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The Review - BOOKS
Published: 15 May 2008
Fleming: debonair charmer
Fleming: debonair charmer
Camden books | Ian Fleming by Andrew Lysett | review | Erno Goldfinger

When architect Erno Goldfinger knocked down some old cottages, James Bond writer Ian Fleming used his literary licence to kill, writes Gerald Isaaman order this book

YOU won’t find it mentioned in the official For Your Eyes Only exhibition at the Imperial War Museum, now being staged to celebrate the life and crazy fun-loving times of Ian Fleming, creator of Commander James Bond, the licensed to kill British agent.
But Hampstead played a significant part in the tortuous sex life of Fleming, born a century ago this month, and in his hatred of villainous Goldfinger, the subject of the first of the gadget-packed Bond movies seen by millions round the world.
Although he was born in Mayfair, Fleming did spend his early life living in Hampstead, significantly at Pitt House, in North End, until his MP father Valentine Fleming was killed in the First World War, his mother mov­ing in 1917 to Chelsea.
When Pitt House came on the market in November 1908, it was described by local estate agents Lowe, Goldschmidt & Howland as “the house in which Great Britain lost America” – a historical reference to the fact that if William Pitt had not become something of a recluse there in the 1770s the government would not have imposed its infamous tea tax and the Americas would have been saved.
For these arcane facts you have to talk to Andrew Lycett, outstanding author of the compelling and much admired definitive biography of Fleming, first published in 1995 and now updated in paperback for Fleming’s centenary year and exhibition, which runs until March next year.
So why do the 007 Bond novels and films have such an enduring existence today?
“Although I am a great advocate of the books, I am under no illusion that James Bond would not be the global figure he is today without the films,” Lycett told me at his home in Regent’s Park Road, Primrose Hill. So what of Goldfinger?
Fleming in fact based him on the Hungarian-born architect Erno Goldfinger, who knocked down old cottages in Willow Road, Hampstead, to the dismay of local residents to build his iconic block of flats in 1932, one of which was his home and is now owned by the National Trust as a listed national architectural treasure.
“I have read, but I have not seen any substantiating evidence, that Fleming was a member of the Hampstead Preservation Society [forerunner of today’s Heath and Hampstead Society],” Lycett reveals. “That led him to take such a strong stand against Erno Goldfinger’s flats at No 2 Willow Road. He certainly took against Goldfinger, but that was a more personal thing as Goldfinger was married to a cousin of a golfing friend of his.
“He used Goldfinger’s name as the villain of his novel, albeit with the first name Auric.
“The real Goldfinger threatened to halt publication of the novel. Fleming’s publisher, Cape, fobbed him off, much to the anger of Fleming, who wanted Cape to insert a slip explaining what Erno had done and changing his name to Goldprick throughout.”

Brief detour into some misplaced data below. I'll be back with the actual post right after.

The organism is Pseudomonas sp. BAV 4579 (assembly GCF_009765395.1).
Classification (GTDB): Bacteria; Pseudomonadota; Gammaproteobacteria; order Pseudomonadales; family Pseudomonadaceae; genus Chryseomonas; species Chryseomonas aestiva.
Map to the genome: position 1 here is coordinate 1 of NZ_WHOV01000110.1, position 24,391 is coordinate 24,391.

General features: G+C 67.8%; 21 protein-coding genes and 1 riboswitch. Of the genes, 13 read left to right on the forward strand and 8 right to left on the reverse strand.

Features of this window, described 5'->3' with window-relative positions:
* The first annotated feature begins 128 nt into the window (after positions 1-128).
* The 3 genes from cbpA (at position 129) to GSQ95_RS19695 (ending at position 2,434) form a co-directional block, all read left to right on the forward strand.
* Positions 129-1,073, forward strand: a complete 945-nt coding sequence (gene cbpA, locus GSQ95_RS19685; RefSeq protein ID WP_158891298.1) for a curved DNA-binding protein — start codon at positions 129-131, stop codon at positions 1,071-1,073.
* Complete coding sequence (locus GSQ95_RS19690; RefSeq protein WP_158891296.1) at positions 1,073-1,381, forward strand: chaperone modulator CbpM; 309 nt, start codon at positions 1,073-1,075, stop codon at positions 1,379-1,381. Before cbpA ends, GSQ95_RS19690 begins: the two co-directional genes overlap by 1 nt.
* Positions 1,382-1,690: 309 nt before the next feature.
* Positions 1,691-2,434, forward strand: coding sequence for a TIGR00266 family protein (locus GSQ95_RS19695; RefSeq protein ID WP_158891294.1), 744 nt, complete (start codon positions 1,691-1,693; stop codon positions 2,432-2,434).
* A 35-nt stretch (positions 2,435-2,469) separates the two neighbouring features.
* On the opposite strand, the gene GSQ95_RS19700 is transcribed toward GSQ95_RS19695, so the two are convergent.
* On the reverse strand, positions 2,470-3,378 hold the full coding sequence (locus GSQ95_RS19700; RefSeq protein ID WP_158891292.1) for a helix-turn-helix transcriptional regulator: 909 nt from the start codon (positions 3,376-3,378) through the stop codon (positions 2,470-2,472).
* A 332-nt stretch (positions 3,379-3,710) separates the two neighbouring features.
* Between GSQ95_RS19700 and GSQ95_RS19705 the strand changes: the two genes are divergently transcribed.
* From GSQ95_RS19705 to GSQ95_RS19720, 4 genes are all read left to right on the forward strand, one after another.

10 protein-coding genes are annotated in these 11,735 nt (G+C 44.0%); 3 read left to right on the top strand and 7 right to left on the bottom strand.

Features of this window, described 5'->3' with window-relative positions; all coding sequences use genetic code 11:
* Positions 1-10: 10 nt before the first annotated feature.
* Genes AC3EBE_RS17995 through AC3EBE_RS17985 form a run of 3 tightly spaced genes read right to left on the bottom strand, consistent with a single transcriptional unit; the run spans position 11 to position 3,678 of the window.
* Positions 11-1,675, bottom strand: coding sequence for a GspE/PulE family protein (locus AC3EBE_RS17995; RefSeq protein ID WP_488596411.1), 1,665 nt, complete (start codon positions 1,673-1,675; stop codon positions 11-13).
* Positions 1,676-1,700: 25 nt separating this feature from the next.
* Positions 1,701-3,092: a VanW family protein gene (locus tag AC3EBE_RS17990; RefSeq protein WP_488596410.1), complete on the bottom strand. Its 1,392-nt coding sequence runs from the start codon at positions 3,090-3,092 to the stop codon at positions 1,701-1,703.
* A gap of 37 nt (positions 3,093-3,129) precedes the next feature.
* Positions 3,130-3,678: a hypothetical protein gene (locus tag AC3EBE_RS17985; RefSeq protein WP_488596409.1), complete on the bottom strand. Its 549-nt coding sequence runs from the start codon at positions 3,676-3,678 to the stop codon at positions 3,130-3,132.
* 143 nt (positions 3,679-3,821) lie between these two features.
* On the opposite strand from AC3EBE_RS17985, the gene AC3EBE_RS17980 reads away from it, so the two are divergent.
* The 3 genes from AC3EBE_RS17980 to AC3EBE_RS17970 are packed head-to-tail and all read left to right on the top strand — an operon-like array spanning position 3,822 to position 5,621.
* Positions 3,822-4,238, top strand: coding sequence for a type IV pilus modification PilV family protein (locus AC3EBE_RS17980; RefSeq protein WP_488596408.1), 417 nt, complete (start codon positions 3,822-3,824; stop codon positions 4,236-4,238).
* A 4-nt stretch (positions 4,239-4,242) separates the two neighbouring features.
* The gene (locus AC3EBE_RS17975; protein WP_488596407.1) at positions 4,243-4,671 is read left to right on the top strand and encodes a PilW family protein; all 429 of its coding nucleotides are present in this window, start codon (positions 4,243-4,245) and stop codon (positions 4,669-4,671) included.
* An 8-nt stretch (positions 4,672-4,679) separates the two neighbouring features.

Lycett has many amorous stories to tell about the 6ft tall old Etonian Fleming who was such a debonair charmer.
His first love was for a Jewish girl named Lisl Jokl, who Fleming met in Austria when he was 20. The author described her as having “sleepy blue eyes and a romantic face” and she was one of only four people to whom he left a legacy of £500 on his death.
“It was she who opened his eyes to the world and to sex,” says Lycett. “She subsequently came to London in the 1930s and worked as a designer and as a buyer, eventually for Marks and Spencer.”
And then there was Blanche Blackwell, from a Sephardic Jewish heritage, who was probably the last of Fleming’s lovers. He met her in Jamaica, where he wrote his James Bond novels in roughly six weeks a time at Goldeneye, Fleming’s idyllic seashore retreat. Lycett interviewed her and recalls: “Fleming wanted a loving woman and Blanche was very adoring. She looked back increasingly fondly on him and their time together.”
But that was one of many romantic flings following, and partly be­cause of, his wife Ann’s love affair with Hugh Gaitskell, the late Labour Party leader, who lived in Frognal Gardens, Hampstead.
“Ann fell for the Labour leader in retaliation to Fleming’s own affairs,” insists Lycett. “Before Gaitskell’s death in 1963 she visited him at the trade union-owned Manor House Hospital when he was taken sick. Fleming didn’t go with her.” He adds: “Fleming certainly liked women. He did not treat them very well. In this respect, James Bond was like him, though there is a reading of the James Bond books which suggests Bond is really quite loving and protective of his women.”
Does he have a favourite Bond novel and a favourite Bond beauty?
“The most satisfying novel for me is From Russia With Love, for its scope and excitement,” says Lycett. “Connery is the best Bond actor, al­though I have a sneaking respect for Timothy Dalton.
“Based on my own adolescent fantasies, the Bond girl I fancy most is Claudine Auger, the French woman who played Domino in the 1965 film Thunderball.”
Meanwhile, he waits to be approached by Eon, the Bond film production company, to play a cameo part in one of the movies.
“The Bond connection has taken me to a variety of exotic places,” Lycett says. “Like Fleming himself, I fell in love with Jamaica when I visited it. I hope to be returning there this winter when I lecture about Bond and Fleming on a cruise ship.”

Ian Fleming. By Andrew Lycett. Phoenix £10.99

More on the Imperial War Museum’s centenary events at

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